The Koshi Basin is no exception. People in the region continue to live in poverty. Major source of income in North Bihar and Southern Nepal is remittances from people living outside the region. But this should not be the case. With proper policies and good relations between Nepal and India, the Koshi Basin should have been a prosperous region of the subcontinent.
Regular floods and droughts, poor agricultural productivity, low cropping intensities, lack of infrastructure preventing market access of farmers, consistent mistrust between Nepal and India, absence of adequate energy, and neglect of this region in both countries, have contributed to the perpetuation of poverty. Opportunities have existed for decades to develop water infrastructures, which could have controlled floods, reduced impacts of droughts and generated hydropower. This would have improved livelihoods of people of the Koshi Basin.
Nepal has a hydropower potential of over 50,000 MW. Yet, only about 800 MW have been developed. Nepal’s electricity requirements have been growing at about nine percent annually and supply has fallen sharply behind. Consequently, even in the capital, Kathmandu, residents and industry face 8-12 hours of power cuts daily.
If hydropower potential of the Koshi River and other trans-boundary rivers are harnessed, Nepal could easily sell excess electricity to India. Electricity sale could be the largest export earner for the country. Instead, Nepal currently imports electricity from India to supplement its grossly inadequate power generation.
In this regard, a good model is India-Bhutan collaboration. With cooperation and collaboration with India, Bhutan now covers all its expanding electric needs through hydropower developments, and sells the excess electricity to its southern neighbour. Hydropower is now a major export of Bhutan. Over the past four years, it has contributed to about 60 percent of Bhutan’s total export income. Because of hydropower, Bhutan now has the highest per capita GDP in South Asia and electricity use. It has significantly enhanced its social and economic development.
Both Nepal and India should realise that hydropower is not like oil or minerals, which can remain in the ground until they are developed. If water is not used for electricity generation and agricultural production, these benefits are lost forever.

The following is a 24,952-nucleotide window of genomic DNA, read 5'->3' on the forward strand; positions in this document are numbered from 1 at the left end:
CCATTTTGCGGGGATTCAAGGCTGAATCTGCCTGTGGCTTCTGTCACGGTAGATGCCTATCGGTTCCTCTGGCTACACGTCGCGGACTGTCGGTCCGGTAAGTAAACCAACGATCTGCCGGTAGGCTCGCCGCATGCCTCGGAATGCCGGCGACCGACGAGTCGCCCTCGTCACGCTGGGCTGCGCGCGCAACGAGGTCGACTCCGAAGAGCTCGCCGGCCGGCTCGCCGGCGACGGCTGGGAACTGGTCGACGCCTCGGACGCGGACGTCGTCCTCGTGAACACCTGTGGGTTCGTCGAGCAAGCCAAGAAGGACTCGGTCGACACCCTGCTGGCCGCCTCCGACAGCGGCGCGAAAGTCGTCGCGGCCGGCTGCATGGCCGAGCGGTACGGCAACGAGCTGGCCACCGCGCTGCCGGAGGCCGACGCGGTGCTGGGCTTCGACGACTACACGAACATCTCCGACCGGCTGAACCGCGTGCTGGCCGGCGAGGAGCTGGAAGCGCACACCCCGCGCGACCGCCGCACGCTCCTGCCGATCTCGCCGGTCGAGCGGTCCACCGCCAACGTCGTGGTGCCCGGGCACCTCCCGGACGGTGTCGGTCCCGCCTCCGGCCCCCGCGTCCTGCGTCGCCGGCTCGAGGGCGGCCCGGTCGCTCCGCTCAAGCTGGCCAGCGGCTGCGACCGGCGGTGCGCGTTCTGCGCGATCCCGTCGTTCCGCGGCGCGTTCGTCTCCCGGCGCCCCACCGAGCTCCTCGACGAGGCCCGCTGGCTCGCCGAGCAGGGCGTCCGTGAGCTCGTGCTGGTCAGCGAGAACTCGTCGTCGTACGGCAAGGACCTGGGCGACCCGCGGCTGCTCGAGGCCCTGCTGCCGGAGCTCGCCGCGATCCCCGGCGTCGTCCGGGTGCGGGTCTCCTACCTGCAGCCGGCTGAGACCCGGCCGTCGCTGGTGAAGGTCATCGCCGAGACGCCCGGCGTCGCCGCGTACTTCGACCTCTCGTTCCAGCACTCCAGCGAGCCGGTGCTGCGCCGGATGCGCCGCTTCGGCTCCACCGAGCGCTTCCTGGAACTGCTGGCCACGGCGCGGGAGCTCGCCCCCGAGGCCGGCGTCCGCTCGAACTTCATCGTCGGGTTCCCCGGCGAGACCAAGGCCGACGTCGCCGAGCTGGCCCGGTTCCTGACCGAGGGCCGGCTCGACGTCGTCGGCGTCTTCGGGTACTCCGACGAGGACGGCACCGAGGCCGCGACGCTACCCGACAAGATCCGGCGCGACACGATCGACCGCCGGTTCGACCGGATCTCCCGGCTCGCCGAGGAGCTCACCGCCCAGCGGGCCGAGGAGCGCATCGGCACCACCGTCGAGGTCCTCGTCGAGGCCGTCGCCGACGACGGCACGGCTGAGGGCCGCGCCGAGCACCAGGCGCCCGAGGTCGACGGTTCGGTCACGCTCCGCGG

Water can be the engine for regional development in the Koshi Basin through hydropower generation, prevention of floods and droughts, agricultural development and construction of essential infrastructure. The Koshi Project has another distinct advantage. It can use the lessons learnt, both positive and negative, from the development of the Murray-Darling Basin (MDB) of Australia. It is one of the best river basin plans available at present. The reason it has received considerable criticism in Australia is primarily because the process through which it was developed had many fundamental flaws, but not the plan itself.
The lessons of the MDB Plan can be modified appropriately to suit the social, economic and environmental conditions of the Koshi Basin. In our view, the current effort has the potential to nudge India and Nepal to use water as an engine for the Koshi Basin development. AusAid could be the catalyst and ICIMOD could act as the ‘honest knowledge broker’. They could bring Nepal and India together to improve the social and economic conditions of people living in the Koshi Basin. It has the potential for all the four parties, India, Nepal, Australia and ICIMOD, to have a successful joint venture, which individually they would not be able to achieve for decades.
Biswas is Distinguished Visiting Professor and Tortajada is Senior Research Fellow, Institute of Water Policy, at Lee Kuan Yew School of Public Policy